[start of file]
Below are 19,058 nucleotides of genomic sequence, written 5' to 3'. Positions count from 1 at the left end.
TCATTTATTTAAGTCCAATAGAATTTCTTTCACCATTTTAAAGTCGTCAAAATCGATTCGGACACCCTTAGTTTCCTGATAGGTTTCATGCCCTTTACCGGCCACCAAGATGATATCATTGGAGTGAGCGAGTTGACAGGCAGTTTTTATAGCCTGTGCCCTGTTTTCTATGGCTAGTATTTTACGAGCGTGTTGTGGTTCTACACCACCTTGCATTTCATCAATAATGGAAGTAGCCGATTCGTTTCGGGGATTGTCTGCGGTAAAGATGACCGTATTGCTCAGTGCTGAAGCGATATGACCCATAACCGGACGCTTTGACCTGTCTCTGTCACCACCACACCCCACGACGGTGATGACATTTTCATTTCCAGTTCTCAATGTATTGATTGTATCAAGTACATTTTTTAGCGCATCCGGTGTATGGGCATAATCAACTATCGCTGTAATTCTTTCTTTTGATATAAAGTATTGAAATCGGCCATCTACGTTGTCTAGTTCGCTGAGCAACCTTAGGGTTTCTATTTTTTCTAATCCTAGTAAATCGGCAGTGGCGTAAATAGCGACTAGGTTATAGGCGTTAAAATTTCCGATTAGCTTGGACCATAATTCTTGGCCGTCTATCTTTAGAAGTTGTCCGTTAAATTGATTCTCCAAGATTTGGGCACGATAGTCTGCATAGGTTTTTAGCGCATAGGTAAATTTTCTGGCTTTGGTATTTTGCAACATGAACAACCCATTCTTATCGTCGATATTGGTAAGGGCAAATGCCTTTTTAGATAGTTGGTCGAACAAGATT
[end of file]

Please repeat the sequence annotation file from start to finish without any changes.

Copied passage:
Below are 19,058 nucleotides of genomic sequence, written 5' to 3'. Positions count from 1 at the left end.
TCATTTATTTAAGTCCAATAGAATTTCTTTCACCATTTTAAAGTCGTCAAAATCGATTCGGACACCCTTAGTTTCCTGATAGGTTTCATGCCCTTTACCGGCCACCAAGATGATATCATTGGAGTGAGCGAGTTGACAGGCAGTTTTTATAGCCTGTGCCCTGTTTTCTATGGCTAGTATTTTACGAGCGTGTTGTGGTTCTACACCACCTTGCATTTCATCAATAATGGAAGTAGCCGATTCGTTTCGGGGATTGTCTGCGGTAAAGATGACCGTATTGCTCAGTGCTGAAGCGATATGACCCATAACCGGACGCTTTGACCTGTCTCTGTCACCACCACACCCCACGACGGTGATGACATTTTCATTTCCAGTTCTCAATGTATTGATTGTATCAAGTACATTTTTTAGCGCATCCGGTGTATGGGCATAATCAACTATCGCTGTAATTCTTTCTTTTGATATAAAGTATTGAAATCGGCCATCTACGTTGTCTAGTTCGCTGAGCAACCTTAGGGTTTCTATTTTTTCTAATCCTAGTAAATCGGCAGTGGCGTAAATAGCGACTAGGTTATAGGCGTTAAAATTTCCGATTAGCTTGGACCATAATTCTTGGCCGTCTATCTTTAGAAGTTGTCCGTTAAATTGATTCTCCAAGATTTGGGCACGATAGTCTGCATAGGTTTTTAGCGCATAGGTAAATTTTCTGGCTTTGGTATTTTGCAACATGAACAACCCATTCTTATCGTCGATATTGGTAAGGGCAAATGCCTTTTTAGATAGTTGGTCGAACAAGATT